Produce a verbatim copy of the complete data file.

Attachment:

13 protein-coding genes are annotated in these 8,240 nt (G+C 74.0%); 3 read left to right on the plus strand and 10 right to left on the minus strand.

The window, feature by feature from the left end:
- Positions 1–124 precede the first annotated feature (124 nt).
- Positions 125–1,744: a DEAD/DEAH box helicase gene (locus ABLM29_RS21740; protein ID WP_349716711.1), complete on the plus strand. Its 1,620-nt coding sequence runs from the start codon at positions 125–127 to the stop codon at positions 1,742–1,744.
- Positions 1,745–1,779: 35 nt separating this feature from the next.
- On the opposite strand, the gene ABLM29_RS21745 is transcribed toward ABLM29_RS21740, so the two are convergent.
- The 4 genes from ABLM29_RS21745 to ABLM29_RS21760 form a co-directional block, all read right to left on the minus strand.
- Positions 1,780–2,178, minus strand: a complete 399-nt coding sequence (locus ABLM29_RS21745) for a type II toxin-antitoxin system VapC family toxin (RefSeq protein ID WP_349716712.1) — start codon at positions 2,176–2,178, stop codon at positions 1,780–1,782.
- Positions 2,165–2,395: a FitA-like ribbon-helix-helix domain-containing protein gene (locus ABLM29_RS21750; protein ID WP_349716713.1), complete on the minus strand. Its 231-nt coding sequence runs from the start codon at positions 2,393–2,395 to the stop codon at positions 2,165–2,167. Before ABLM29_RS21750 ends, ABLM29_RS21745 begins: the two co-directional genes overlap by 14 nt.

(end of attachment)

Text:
13 protein-coding genes are annotated in these 8,240 nt (G+C 74.0%); 3 read left to right on the plus strand and 10 right to left on the minus strand.

The window, feature by feature from the left end:
- Positions 1–124 precede the first annotated feature (124 nt).
- Positions 125–1,744: a DEAD/DEAH box helicase gene (locus ABLM29_RS21740; protein ID WP_349716711.1), complete on the plus strand. Its 1,620-nt coding sequence runs from the start codon at positions 125–127 to the stop codon at positions 1,742–1,744.
- Positions 1,745–1,779: 35 nt separating this feature from the next.
- On the opposite strand, the gene ABLM29_RS21745 is transcribed toward ABLM29_RS21740, so the two are convergent.
- The 4 genes from ABLM29_RS21745 to ABLM29_RS21760 form a co-directional block, all read right to left on the minus strand.
- Positions 1,780–2,178, minus strand: a complete 399-nt coding sequence (locus ABLM29_RS21745) for a type II toxin-antitoxin system VapC family toxin (RefSeq protein ID WP_349716712.1) — start codon at positions 2,176–2,178, stop codon at positions 1,780–1,782.
- Positions 2,165–2,395: a FitA-like ribbon-helix-helix domain-containing protein gene (locus ABLM29_RS21750; protein ID WP_349716713.1), complete on the minus strand. Its 231-nt coding sequence runs from the start codon at positions 2,393–2,395 to the stop codon at positions 2,165–2,167. Before ABLM29_RS21750 ends, ABLM29_RS21745 begins: the two co-directional genes overlap by 14 nt.